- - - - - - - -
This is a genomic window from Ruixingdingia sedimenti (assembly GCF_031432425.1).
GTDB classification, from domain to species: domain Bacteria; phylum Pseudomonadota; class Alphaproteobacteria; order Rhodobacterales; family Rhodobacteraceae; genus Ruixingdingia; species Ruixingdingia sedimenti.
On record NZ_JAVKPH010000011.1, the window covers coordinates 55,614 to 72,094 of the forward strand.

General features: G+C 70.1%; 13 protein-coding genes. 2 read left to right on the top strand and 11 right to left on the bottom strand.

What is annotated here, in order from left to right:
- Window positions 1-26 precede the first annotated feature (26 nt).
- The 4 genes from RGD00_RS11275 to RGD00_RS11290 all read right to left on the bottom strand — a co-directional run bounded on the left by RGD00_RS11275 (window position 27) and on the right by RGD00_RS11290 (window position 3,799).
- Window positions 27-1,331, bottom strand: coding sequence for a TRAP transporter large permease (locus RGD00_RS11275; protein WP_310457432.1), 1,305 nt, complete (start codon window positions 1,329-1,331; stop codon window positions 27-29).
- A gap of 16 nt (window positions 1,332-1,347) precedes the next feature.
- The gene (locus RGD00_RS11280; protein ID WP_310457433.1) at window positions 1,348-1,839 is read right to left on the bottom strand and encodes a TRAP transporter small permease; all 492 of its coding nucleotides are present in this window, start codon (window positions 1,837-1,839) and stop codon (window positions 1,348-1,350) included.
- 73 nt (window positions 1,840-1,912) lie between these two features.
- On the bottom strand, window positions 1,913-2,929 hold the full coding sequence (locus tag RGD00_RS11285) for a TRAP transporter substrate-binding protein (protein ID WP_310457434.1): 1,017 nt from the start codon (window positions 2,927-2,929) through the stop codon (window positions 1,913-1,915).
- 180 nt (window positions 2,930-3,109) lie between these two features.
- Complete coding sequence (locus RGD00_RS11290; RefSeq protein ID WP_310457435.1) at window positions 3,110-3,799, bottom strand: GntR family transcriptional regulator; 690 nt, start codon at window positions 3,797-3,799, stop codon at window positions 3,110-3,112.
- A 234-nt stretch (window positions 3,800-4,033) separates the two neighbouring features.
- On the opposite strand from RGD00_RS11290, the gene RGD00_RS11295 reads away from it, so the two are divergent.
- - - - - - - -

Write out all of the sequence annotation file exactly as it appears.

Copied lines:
This is a genomic window from Ruixingdingia sedimenti (assembly GCF_031432425.1).
GTDB classification, from domain to species: domain Bacteria; phylum Pseudomonadota; class Alphaproteobacteria; order Rhodobacterales; family Rhodobacteraceae; genus Ruixingdingia; species Ruixingdingia sedimenti.
On record NZ_JAVKPH010000011.1, the window covers coordinates 55,614 to 72,094 of the forward strand.

General features: G+C 70.1%; 13 protein-coding genes. 2 read left to right on the top strand and 11 right to left on the bottom strand.

What is annotated here, in order from left to right:
- Window positions 1-26 precede the first annotated feature (26 nt).
- The 4 genes from RGD00_RS11275 to RGD00_RS11290 all read right to left on the bottom strand — a co-directional run bounded on the left by RGD00_RS11275 (window position 27) and on the right by RGD00_RS11290 (window position 3,799).
- Window positions 27-1,331, bottom strand: coding sequence for a TRAP transporter large permease (locus RGD00_RS11275; protein WP_310457432.1), 1,305 nt, complete (start codon window positions 1,329-1,331; stop codon window positions 27-29).
- A gap of 16 nt (window positions 1,332-1,347) precedes the next feature.
- The gene (locus RGD00_RS11280; protein ID WP_310457433.1) at window positions 1,348-1,839 is read right to left on the bottom strand and encodes a TRAP transporter small permease; all 492 of its coding nucleotides are present in this window, start codon (window positions 1,837-1,839) and stop codon (window positions 1,348-1,350) included.
- 73 nt (window positions 1,840-1,912) lie between these two features.
- On the bottom strand, window positions 1,913-2,929 hold the full coding sequence (locus tag RGD00_RS11285) for a TRAP transporter substrate-binding protein (protein ID WP_310457434.1): 1,017 nt from the start codon (window positions 2,927-2,929) through the stop codon (window positions 1,913-1,915).
- 180 nt (window positions 2,930-3,109) lie between these two features.
- Complete coding sequence (locus RGD00_RS11290; RefSeq protein ID WP_310457435.1) at window positions 3,110-3,799, bottom strand: GntR family transcriptional regulator; 690 nt, start codon at window positions 3,797-3,799, stop codon at window positions 3,110-3,112.
- A 234-nt stretch (window positions 3,800-4,033) separates the two neighbouring features.
- On the opposite strand from RGD00_RS11290, the gene RGD00_RS11295 reads away from it, so the two are divergent.